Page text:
First Contact: Scientific Breakthroughs in the Hunt for Life Beyond Earth (BOOK LAUNCH and panel)


Wednesday, June 01 2011 - 5:30 pm, PDT
Marc Kaufman
Washington Post

For untold centuries, people have looked to the distant skies in search of life -- be it God-like or heavenly, demonic or the whole gamut of bizarre extraterrestrials imagined. Today, for the first time in human history, science is getting close to answering the eternal question of what lies beyond, and the science is generally pointing in one direction: That life is most likely a commonplace in the universe. Discoveries about the census and makeup of exoplanets, about the vast array of long-hidden extremophiles alive here in brutal environments that seem more extraterrestrial than Earthly, the presence of potentially biologically-produced methane on a Mars now known to have once been wet and warm, and the presence of complex carbon and other elements and compounds needed for life as we know it across the universe -- these discoveries and more have the field of astrobiology abuzz. No one factor makes the case that life exists, or once existed beyond Earth, but together they are making an ever-stronger case for extraterrestrial life. And if life exists elsewhere, what's to say it hasn't evolved into complex and intelligent beings?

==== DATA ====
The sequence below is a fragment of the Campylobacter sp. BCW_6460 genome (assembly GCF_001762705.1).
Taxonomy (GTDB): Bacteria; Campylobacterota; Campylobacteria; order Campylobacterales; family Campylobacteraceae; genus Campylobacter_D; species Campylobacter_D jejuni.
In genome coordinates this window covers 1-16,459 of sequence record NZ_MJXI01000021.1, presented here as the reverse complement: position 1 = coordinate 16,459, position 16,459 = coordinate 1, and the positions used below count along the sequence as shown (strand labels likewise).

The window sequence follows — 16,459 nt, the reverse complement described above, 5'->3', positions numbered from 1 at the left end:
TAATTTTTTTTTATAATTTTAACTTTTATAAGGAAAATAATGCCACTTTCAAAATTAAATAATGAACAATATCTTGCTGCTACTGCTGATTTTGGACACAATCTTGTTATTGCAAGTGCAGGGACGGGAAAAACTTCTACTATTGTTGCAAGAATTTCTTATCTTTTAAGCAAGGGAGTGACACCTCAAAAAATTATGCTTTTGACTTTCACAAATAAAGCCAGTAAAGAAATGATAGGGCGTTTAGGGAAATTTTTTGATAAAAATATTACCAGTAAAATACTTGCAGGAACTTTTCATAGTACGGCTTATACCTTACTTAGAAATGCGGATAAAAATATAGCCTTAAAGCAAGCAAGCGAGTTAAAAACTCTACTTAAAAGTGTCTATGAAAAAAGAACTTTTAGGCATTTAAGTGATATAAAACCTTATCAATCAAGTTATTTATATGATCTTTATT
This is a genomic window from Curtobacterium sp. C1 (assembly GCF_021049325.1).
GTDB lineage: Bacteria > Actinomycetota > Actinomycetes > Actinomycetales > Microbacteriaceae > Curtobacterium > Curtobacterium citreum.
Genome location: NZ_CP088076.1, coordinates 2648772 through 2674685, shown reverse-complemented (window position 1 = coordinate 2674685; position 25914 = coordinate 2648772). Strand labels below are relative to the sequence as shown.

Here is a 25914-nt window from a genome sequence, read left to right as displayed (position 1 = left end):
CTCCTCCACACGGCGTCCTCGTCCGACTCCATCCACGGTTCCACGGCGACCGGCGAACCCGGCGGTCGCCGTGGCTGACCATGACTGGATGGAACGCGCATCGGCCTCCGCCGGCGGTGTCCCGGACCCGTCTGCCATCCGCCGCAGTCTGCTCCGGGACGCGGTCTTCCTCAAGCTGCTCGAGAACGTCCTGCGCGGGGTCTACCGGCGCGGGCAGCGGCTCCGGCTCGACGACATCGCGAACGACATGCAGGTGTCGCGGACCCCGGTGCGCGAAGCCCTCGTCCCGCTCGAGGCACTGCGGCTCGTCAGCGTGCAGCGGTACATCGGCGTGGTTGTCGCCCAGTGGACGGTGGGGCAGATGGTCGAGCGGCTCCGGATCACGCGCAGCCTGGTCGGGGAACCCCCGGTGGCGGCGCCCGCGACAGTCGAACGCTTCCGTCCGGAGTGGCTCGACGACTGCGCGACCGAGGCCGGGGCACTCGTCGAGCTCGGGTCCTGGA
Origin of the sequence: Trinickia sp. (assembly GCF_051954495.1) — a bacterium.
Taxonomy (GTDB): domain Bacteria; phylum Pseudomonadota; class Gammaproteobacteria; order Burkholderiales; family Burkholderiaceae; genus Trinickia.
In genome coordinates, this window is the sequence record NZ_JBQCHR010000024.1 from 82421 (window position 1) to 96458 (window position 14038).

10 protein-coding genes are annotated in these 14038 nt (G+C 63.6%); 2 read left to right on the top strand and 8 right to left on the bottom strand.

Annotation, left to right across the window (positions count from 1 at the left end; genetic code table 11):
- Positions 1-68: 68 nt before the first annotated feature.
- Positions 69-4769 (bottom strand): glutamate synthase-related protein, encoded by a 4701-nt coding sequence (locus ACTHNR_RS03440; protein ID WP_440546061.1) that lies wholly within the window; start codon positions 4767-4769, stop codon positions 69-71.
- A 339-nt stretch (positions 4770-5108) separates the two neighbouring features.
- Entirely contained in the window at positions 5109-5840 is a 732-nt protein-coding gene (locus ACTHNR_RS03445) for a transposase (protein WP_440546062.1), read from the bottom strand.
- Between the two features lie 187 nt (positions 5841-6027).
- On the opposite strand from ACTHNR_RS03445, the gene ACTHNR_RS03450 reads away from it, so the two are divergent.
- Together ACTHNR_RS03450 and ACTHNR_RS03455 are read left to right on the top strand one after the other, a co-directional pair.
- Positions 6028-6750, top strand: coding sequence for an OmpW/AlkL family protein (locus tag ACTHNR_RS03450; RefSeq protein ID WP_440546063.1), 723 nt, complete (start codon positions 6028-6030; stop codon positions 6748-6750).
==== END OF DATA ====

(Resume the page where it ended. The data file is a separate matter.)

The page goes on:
Marc Kaufman has been a journalist for more than 35 years, working as a foreign correspondent, a magazine writer, a beat reporter and currently also as a national editor. His past decade-plus has been spent reporting and editing at the Washington Post, and before that he worked almost two decades at The Philadelphia Inquirer. His book, "First Contact: Scientific Breakthroughs in the Hunt for Life Beyond Earth," published by Simon & Schuster, is his first but hopefully not his last. He was graduated from Columbia College and the Columbia Graduate School of Journalism.

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